[cryptography] phishing/password end-game (Re: Why anon-DH ...)

ianG iang at iang.org
Fri Jan 18 11:14:56 EST 2013

On 17/01/13 05:21 AM, dan at geer.org wrote:
>   > To clarify:  I think everyone and everything should be identified by
>   > their public key,...
> Would re-analyzing all this in a key-centric model rather than
> a name-centric model offer any insight?  (key-centric meaning
> that the key is the identity and "Dan" is an attribute of that
> key; name-centric meaning that Dan is the identity and the key
> is an attribute of that name)

Key-centric works up until a point.  It is certainly more elegant and 
more secure in technical terms, but some assumptions tend to need to be 
handwaved away to make it workable.

Primarily, storing the key and protecting it seems to result in the same 
old mess -- it has to be stored somewhere safe and kept safe.  Which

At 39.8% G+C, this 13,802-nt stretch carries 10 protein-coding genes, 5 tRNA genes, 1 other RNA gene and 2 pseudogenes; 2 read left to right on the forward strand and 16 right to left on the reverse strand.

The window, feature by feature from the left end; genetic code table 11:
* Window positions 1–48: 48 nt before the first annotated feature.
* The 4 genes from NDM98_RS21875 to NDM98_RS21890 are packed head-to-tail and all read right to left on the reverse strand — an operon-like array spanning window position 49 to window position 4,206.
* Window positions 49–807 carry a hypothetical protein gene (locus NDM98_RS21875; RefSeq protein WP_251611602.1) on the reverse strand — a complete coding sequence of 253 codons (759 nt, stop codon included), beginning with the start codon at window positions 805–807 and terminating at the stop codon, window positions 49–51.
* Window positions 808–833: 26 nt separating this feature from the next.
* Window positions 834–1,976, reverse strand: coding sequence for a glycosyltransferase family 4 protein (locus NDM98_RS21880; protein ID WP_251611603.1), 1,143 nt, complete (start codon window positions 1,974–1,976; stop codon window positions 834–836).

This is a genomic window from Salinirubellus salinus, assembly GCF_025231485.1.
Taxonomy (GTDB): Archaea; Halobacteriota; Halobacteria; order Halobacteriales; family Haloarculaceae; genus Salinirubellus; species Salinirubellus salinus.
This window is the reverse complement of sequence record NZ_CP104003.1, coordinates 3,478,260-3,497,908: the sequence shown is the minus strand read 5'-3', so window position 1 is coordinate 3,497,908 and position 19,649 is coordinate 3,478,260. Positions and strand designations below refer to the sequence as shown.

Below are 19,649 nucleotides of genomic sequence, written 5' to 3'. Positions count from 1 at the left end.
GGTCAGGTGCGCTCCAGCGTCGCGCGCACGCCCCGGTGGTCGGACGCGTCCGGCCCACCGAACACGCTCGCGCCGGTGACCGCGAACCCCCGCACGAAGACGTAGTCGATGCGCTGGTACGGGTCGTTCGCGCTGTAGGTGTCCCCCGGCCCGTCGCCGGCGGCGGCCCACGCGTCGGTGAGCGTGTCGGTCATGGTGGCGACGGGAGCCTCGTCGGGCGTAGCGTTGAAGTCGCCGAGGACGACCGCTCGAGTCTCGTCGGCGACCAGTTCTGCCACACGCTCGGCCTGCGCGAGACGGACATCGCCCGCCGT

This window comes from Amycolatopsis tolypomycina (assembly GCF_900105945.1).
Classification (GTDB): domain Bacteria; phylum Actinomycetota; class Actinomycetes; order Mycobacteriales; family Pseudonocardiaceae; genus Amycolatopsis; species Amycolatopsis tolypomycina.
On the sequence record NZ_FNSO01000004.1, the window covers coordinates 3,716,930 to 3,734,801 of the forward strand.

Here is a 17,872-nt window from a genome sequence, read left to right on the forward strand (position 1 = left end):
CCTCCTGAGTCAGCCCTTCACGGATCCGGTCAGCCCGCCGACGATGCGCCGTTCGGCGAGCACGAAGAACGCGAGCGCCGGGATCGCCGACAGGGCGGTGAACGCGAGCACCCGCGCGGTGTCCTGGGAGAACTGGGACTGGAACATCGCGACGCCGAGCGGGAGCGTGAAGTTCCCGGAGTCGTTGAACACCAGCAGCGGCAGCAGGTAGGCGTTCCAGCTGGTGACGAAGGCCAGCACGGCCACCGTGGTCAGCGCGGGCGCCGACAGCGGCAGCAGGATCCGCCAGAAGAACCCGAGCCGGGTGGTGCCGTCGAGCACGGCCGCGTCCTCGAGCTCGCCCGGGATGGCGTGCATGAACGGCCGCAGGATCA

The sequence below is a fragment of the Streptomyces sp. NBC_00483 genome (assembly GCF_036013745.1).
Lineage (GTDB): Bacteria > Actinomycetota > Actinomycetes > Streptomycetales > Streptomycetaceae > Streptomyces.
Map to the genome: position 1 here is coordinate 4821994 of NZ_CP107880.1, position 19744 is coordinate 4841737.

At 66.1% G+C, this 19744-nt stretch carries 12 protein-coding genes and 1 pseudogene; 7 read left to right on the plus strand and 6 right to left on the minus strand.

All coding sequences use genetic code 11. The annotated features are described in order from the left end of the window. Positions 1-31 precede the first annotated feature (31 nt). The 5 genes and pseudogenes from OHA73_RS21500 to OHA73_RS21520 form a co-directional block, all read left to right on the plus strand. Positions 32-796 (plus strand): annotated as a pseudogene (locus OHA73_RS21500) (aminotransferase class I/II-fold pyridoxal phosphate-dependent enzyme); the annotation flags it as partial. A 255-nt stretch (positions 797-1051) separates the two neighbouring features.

tends to imply ... name and password.

Now, with mobile phones, things have got a lot better in that respect. 
Cells (as this audience likely calls them) are small, powerful and most 
importantly with their owners all the time.  They can certainly store 
keys and keep them safe, in principle.

But things have also got a lot worse in other respects.  The security 
model on phones seems to lack, and as attention mounts, we seem not to 
be seeing that iron-clad expectation that we'd desire.  E.g., rumours of 
Android hacks.

Also, the confounded users tend to lose their phones or have them 
stolen.  And then they demand their 'identities' back, as if nothing has 
happened.  So the keys need to be agile, in some sense.  Which pushes us 
away from the phone, to cloud, or a variant, and then we're back to the 
same old remote password problem.


> --dan

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